On this set of choice covers and one original, Bill McBirnie uses the flute to express dancing, happiness, blues, romance and melancholy. Sliding effortlessly along the keys of his instrument, McBirnie produces a wonderfully cool tone. Take his work on Ray Bryant's "Reflection" or Kenny Dorham's "Blue Bossa." There's a peppy action to it, like a kite darting back and forth in the sky.
The album features musical conversations between McBirnie and pianist Bernie Senensky. These conversations have their bluesy moments and Latin flair, but even so, they never stray far from bop. On the Cole Porter tune "My Heart Belongs To Daddy," McBirnie pushes the music along, and Senensky's piano (think Lennie Tristano) follows with solid standard piano lines that provide a strong thematic foundation. On "Recado Bossa Nova," McBirnie whirls and twirls like a Spanish dancer spinning along a wood dance floor.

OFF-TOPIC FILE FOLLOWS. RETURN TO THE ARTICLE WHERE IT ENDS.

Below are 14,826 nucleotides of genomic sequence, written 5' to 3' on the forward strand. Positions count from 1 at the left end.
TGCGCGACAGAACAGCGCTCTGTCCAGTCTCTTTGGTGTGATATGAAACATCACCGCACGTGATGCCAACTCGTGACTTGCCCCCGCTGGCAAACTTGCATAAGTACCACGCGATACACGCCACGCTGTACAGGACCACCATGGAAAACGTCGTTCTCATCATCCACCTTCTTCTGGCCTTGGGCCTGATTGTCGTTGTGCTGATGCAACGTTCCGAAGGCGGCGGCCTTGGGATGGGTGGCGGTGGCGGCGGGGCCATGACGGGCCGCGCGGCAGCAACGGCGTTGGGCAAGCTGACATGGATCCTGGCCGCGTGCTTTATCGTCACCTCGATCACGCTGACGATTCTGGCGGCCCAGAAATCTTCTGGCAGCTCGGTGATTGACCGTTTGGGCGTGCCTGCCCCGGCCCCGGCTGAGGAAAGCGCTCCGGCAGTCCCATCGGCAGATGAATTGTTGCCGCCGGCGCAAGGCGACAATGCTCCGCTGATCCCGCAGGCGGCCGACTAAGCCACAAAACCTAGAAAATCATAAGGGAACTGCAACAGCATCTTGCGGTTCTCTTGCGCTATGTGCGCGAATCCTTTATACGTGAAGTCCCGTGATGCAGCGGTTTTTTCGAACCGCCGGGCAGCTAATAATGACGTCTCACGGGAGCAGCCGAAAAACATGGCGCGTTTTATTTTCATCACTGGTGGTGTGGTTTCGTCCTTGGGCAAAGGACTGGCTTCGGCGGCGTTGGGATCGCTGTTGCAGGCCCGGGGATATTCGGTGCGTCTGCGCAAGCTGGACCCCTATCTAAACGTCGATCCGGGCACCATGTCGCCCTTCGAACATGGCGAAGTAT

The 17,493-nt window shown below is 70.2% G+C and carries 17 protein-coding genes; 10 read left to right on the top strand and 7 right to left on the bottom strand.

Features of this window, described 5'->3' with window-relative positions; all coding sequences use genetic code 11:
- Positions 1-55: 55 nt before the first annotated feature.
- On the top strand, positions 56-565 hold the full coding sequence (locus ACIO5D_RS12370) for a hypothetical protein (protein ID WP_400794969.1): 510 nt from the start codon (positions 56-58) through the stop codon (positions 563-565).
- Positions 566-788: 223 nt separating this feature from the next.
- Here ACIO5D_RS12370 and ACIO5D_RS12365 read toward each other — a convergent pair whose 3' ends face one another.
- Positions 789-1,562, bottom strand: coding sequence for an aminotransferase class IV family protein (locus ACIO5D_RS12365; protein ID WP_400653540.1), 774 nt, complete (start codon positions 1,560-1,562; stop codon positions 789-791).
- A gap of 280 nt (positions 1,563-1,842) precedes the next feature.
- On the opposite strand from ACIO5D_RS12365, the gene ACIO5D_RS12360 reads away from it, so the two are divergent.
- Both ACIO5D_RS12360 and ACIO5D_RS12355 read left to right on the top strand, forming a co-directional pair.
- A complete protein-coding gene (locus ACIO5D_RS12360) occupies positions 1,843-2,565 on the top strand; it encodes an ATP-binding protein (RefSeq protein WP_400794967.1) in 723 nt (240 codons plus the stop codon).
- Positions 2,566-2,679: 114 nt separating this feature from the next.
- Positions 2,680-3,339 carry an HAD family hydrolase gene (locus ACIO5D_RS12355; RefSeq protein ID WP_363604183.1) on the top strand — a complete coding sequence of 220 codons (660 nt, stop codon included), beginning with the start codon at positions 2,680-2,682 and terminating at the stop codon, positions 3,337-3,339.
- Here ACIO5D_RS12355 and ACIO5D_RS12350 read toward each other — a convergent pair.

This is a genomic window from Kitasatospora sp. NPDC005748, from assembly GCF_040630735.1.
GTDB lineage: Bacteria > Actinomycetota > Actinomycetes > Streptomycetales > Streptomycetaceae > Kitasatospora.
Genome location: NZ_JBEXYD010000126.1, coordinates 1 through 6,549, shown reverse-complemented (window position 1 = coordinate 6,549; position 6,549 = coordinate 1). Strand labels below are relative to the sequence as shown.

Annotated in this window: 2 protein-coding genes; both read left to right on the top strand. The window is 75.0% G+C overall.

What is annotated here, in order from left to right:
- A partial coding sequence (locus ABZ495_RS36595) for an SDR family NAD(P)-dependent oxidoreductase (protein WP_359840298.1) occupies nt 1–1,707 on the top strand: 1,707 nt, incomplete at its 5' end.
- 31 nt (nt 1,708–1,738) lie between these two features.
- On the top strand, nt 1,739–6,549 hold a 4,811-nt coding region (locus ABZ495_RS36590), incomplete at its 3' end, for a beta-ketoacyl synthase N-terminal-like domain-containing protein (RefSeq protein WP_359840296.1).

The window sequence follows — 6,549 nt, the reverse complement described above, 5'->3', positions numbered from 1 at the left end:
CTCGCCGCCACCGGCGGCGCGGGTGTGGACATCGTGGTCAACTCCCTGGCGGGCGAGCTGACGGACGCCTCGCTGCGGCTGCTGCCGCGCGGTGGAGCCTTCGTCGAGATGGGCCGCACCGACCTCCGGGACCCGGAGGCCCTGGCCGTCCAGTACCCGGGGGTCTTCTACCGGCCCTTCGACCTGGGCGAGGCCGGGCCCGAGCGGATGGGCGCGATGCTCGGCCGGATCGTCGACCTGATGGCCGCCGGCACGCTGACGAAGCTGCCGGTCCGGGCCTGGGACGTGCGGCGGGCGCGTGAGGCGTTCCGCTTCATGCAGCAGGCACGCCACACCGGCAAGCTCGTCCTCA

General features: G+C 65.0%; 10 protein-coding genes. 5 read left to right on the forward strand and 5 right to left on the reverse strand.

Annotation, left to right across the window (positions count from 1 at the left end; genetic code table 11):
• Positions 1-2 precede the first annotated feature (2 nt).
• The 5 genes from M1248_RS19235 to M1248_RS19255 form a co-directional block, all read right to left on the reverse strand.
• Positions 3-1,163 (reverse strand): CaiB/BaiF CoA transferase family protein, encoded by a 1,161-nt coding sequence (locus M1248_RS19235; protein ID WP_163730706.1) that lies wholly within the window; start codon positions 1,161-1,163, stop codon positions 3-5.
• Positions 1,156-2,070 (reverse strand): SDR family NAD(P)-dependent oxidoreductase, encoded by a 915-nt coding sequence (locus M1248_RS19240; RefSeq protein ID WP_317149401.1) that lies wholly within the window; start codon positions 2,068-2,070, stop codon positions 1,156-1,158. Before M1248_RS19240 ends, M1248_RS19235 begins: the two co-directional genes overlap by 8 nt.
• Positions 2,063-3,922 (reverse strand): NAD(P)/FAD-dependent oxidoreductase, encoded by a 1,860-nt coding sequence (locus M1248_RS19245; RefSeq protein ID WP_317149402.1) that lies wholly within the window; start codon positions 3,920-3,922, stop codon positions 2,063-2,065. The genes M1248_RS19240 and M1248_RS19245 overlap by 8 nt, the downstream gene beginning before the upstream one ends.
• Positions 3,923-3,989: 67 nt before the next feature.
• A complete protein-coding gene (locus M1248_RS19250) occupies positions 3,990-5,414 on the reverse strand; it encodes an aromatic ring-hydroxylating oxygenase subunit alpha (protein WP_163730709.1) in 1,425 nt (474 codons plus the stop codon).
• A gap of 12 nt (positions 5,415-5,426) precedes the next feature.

The minimalist approach to the arrangements lets both musicians shine. On David Mann's "No Moon At All," McBirnie alternates between the highest and lowest registers of the flute. It's as if Pan himself decided to enter into some dark jazz café and go to town. And on "Away From Home," a ballad McBirnie co-wrote with Bruce Jones, or the Michael Legrand and Alan and Marilyn Bergman tune "What Are You Doing The Rest of Your Life?," McBirnie and Senensky offer poetic and melancholy variations.
For those looking for a "cool jazz" experience, McBirnie and Senensky hit all the right buttons, keys and chords.
Reflection; Black Orpheus/Morning Of The Carnival; Saber Cair/Knowing How To Fall; Cabana Boy; My Heart Belongs To Daddy; First Song (for Ruth); Recado Bossa Nova; Dança da Solidão (Paulinho da Viola); No Moon At All; Away From Home; Blue Bossa; What Are You Doing The Rest Of Your Life?.
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